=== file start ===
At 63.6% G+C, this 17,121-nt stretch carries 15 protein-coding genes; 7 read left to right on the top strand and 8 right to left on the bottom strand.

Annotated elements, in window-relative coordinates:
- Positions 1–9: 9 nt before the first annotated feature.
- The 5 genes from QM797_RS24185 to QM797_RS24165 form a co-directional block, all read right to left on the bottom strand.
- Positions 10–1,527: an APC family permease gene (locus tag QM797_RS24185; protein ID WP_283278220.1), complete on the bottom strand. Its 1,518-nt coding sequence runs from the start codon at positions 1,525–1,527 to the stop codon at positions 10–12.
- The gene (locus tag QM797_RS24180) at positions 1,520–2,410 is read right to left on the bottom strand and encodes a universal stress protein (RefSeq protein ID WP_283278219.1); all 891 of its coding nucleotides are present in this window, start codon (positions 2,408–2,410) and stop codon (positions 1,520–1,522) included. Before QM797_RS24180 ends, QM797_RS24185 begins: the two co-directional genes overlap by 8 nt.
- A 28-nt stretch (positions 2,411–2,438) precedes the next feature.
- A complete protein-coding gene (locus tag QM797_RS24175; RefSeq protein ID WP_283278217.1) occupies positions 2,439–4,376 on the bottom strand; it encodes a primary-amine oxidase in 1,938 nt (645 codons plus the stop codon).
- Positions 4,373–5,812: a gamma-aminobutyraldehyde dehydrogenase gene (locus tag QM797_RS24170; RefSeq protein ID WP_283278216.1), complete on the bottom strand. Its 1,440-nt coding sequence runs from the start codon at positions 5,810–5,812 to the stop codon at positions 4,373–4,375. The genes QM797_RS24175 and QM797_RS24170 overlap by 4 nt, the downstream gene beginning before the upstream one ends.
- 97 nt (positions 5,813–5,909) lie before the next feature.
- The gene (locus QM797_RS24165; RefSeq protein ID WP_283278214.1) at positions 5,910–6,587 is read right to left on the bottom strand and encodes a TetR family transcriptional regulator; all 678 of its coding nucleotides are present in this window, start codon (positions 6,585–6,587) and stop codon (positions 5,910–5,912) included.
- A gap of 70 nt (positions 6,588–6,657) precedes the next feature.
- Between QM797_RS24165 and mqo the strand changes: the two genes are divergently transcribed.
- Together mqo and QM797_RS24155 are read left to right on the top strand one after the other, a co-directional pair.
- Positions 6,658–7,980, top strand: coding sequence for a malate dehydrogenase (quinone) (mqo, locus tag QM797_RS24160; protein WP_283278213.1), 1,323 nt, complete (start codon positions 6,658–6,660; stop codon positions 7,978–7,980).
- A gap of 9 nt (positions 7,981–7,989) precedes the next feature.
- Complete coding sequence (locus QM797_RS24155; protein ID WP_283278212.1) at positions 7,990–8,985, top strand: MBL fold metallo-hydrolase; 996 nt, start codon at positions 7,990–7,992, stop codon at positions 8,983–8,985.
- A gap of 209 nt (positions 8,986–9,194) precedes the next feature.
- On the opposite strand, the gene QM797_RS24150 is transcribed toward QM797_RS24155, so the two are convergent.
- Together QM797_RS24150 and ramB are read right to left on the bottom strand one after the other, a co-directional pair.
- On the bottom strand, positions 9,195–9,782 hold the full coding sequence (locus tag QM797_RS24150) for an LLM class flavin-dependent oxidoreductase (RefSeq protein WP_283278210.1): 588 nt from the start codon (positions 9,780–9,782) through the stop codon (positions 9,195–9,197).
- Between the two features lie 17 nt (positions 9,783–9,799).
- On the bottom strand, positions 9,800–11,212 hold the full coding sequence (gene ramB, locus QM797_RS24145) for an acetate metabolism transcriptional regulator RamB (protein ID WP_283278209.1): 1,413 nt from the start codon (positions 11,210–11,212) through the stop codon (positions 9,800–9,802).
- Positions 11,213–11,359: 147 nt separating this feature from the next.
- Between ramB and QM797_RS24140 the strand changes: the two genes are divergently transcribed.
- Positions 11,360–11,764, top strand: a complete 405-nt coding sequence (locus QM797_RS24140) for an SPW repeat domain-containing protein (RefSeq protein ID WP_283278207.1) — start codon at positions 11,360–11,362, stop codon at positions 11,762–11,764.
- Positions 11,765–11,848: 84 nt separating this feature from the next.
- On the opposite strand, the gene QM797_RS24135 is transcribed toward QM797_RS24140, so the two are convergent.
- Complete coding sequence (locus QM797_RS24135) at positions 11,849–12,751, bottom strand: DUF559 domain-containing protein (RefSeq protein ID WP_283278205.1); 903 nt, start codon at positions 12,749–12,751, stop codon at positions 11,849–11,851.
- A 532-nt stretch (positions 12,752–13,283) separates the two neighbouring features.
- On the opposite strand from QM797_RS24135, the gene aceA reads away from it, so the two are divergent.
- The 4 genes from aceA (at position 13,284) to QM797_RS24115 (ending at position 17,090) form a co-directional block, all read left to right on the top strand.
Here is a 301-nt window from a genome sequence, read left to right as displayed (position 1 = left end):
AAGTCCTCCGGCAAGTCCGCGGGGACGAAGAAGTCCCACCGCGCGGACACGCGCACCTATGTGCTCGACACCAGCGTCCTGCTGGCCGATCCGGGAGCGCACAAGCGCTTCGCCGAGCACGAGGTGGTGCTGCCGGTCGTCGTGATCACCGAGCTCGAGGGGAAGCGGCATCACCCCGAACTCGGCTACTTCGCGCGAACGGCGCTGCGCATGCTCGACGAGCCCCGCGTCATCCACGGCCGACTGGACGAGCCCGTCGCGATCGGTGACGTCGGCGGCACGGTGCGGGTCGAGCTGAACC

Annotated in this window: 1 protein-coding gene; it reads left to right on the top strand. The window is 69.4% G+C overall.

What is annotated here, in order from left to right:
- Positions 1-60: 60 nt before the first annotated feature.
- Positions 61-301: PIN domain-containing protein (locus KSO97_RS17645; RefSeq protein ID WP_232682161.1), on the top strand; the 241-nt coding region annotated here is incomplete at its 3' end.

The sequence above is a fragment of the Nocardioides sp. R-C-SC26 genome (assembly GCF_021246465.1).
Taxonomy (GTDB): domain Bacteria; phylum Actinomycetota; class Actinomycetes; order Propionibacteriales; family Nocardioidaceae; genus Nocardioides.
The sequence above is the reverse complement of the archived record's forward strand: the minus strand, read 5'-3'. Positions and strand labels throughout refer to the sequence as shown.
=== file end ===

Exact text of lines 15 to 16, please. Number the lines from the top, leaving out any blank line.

- Positions 6,658–7,980, top strand: coding sequence for a malate dehydrogenase (quinone) (mqo, locus tag QM797_RS24160; protein WP_283278213.1), 1,323 nt, complete (start codon positions 6,658–6,660; stop codon positions 7,978–7,980).
- A gap of 9 nt (positions 7,981–7,989) precedes the next feature.